The Denver Nuggets should amnesty Chris “Birdman” Andersen

With the rise of rookie Kenneth Faried to a legitimate starting caliber power forward, and the general movement of the Denver Nuggets towards stockpiling young assets with upside who have the potential to be a part of the team’s future for years to come, once fan-favorite Chris “Birdman” Andersen saw his role diminish from a stalwart 20+ minutes rotation player to a permanent bench resident.

His elimination from the rotation may not have been entirely about basketball. On May 10, Denver’s 9News reported that Andersen was “the target of an ongoing investigation in a suspected Internet criminal case” and that “Douglas County Sheriff’s Office Internet Crimes Against Children investigators seized property from Andersen’s home”. The report went on to quote the Nuggets’ press release as saying that Andersen had “been excused from all team-related activities indefinitely as he deals with the reported investigation”.

He was not arrested and thus far no charges have been filed and no further details have been released. Shortly after the police raided Andersen’s home, the Denver Post reported that his attorney Colin Bresee had released a statement indicating Andersen may have been the victim of extortion. A recent update in the Post revealed that the investigation is still ongoing, and that “a task force created to investigate is still awaiting for forensic evidence to come back from a laboratory”.

In other words, we really don’t know what’s going to become of the Birdman as a result of this investigation.

It’s also unclear whether his late season benching happened coincidentally as a result of the Nuggets front office and coaching staff wanting to develop their four young frontcourt players (Faried, JaVale McGee, Timofey Mozgov and Kosta Koufos), or if it was due to the team having an inside track on his legal entanglements.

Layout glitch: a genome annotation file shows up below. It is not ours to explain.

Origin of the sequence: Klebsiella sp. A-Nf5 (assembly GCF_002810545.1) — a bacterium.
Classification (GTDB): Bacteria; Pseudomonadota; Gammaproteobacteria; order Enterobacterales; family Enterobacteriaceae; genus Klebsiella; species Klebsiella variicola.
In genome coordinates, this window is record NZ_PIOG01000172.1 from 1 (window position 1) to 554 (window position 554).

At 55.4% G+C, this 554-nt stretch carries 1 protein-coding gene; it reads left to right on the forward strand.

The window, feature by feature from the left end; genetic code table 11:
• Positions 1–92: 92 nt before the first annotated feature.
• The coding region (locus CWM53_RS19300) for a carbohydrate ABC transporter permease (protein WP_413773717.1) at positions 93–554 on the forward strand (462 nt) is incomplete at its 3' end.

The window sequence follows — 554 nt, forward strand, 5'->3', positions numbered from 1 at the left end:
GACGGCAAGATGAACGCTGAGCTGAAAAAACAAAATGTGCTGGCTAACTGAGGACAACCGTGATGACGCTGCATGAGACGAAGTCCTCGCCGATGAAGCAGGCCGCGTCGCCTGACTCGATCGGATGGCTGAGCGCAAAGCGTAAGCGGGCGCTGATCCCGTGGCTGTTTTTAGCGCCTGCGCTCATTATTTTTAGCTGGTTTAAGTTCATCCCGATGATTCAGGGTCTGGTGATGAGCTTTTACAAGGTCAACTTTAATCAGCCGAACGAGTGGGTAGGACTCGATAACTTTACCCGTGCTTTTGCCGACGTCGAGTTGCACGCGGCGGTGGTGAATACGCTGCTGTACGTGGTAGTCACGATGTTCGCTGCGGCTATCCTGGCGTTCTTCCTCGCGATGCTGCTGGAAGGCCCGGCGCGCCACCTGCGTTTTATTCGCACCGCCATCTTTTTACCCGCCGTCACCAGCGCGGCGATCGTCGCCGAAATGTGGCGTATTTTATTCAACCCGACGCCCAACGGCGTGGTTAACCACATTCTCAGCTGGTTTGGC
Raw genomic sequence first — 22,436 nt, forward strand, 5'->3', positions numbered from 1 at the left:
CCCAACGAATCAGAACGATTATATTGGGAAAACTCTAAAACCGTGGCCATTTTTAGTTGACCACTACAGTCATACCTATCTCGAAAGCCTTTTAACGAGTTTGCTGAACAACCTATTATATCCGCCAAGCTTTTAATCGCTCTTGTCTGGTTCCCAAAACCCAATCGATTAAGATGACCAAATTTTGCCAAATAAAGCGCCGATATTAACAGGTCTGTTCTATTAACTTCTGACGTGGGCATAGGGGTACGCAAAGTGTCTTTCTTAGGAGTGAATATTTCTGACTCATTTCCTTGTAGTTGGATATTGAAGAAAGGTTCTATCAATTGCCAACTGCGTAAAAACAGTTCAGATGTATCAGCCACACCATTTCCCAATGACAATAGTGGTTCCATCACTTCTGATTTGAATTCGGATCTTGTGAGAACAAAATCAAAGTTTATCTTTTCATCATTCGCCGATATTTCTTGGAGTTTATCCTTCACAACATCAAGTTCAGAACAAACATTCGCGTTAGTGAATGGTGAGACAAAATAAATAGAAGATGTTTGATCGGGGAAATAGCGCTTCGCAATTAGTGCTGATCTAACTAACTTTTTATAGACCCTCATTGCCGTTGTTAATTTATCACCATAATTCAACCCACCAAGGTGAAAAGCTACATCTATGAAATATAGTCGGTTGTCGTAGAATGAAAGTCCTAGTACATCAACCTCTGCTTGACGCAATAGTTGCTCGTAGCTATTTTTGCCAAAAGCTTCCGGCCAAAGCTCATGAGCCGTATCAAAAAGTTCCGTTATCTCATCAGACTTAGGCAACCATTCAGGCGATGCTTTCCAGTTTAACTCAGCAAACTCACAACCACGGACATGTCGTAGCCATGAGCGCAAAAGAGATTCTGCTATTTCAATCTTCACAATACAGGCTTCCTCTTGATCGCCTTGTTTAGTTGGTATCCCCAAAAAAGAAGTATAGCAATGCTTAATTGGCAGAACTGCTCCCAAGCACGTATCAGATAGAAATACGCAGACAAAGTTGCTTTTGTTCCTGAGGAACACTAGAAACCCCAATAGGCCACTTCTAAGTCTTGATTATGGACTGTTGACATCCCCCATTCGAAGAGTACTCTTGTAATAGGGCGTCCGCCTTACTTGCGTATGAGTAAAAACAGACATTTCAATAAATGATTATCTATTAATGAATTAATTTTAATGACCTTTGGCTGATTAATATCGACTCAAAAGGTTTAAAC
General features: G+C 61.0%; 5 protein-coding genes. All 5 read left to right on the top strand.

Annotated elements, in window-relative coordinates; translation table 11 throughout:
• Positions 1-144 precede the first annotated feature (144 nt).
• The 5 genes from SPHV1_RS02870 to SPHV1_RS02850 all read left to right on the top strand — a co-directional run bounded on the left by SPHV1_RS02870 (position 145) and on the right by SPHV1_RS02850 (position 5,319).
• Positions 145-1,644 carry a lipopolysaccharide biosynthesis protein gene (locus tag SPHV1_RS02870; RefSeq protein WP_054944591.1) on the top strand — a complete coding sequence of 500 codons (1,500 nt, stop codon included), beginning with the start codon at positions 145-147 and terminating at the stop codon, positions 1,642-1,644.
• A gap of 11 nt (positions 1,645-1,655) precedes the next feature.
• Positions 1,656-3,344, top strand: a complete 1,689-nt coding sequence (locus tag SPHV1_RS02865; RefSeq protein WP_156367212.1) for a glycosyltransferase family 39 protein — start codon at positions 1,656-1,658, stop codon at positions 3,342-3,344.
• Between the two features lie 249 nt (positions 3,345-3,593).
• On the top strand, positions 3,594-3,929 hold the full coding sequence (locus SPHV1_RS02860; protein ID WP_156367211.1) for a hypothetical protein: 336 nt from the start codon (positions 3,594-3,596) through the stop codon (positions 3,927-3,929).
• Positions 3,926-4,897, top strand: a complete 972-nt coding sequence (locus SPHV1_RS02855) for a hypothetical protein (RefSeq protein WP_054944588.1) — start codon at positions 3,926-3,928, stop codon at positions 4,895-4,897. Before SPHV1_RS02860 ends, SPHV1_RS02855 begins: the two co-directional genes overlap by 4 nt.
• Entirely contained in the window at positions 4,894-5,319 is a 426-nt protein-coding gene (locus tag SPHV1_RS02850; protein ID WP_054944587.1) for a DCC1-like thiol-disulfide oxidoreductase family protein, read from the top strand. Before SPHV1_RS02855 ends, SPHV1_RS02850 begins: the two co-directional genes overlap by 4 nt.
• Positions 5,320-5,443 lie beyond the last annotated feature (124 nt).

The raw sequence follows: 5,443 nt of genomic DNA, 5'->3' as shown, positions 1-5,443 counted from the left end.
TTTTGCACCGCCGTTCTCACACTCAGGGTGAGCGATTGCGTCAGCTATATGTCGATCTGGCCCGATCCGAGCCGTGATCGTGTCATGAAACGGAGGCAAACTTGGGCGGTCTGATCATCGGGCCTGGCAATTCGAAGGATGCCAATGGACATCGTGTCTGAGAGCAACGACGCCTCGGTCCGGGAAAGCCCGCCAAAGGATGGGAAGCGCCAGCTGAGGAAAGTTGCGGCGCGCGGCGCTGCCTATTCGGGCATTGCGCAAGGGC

What we do know is that, for whatever reasons, by the last few months of the season he was persona non grata, His season effectively ended on March 15th, about a month and a half prior to the end of the regular season. He played in only one game after that, stepping in for only five minutes on March 25th, and then never setting foot on the court again, including during the Nuggets’ playoff run versus the Los Angeles Lakers.

Three years ago, Andersen inked a 5-year contract with Denver worth approximately $21 million. It was a reasonable move to make at the time. The Nuggets were coming off a Western Conference Finals appearance in which they made a strong push against the then-mighty Los Angeles Lakers, and the Birdman was an integral part of that roster.

But fast forward to present day, when Andersen, now 34 years old, still has two years remaining on his contract at about $4.5 and $4.8 million respectively, has a body that in the 2010-11 season began to show signs of some potentially serious wear and tear (he played only 45 games that year), and with the deadline trade of Nene for JaVale McGee, is the last living remnant on the Nuggets of a team and an era that simply do not exist anymore.

The Birdman is a part of these Nuggets’ past, and clearly has no place in their future.

Given his legal situation, his status now as a non-contributor to the team on the basketball front, his age and potential injury risk, and the two rather hefty remaining years on his contract, the risks and liabilities have come to far outweigh any benefit as a player or value as an asset that Andersen has to offer.

The time has come for the Denver Nuggets to part ways with Chris Andersen, and the amnesty provision of the new Collective Bargaining Agreement implemented at the end of last year provides them with the mechanism they need to cut him loose.

But if they’re going to use it, they have to act fast.

According to Larry Coon’s excellent Salary Cap FAQ, amnesty, which “is a one-time opportunity for teams to release one player via the waiver process and remove him from their team salary and luxury tax computations”, has a limited window for being used, only “available for the first seven days that follow the July [free agency and trade] moratorium”.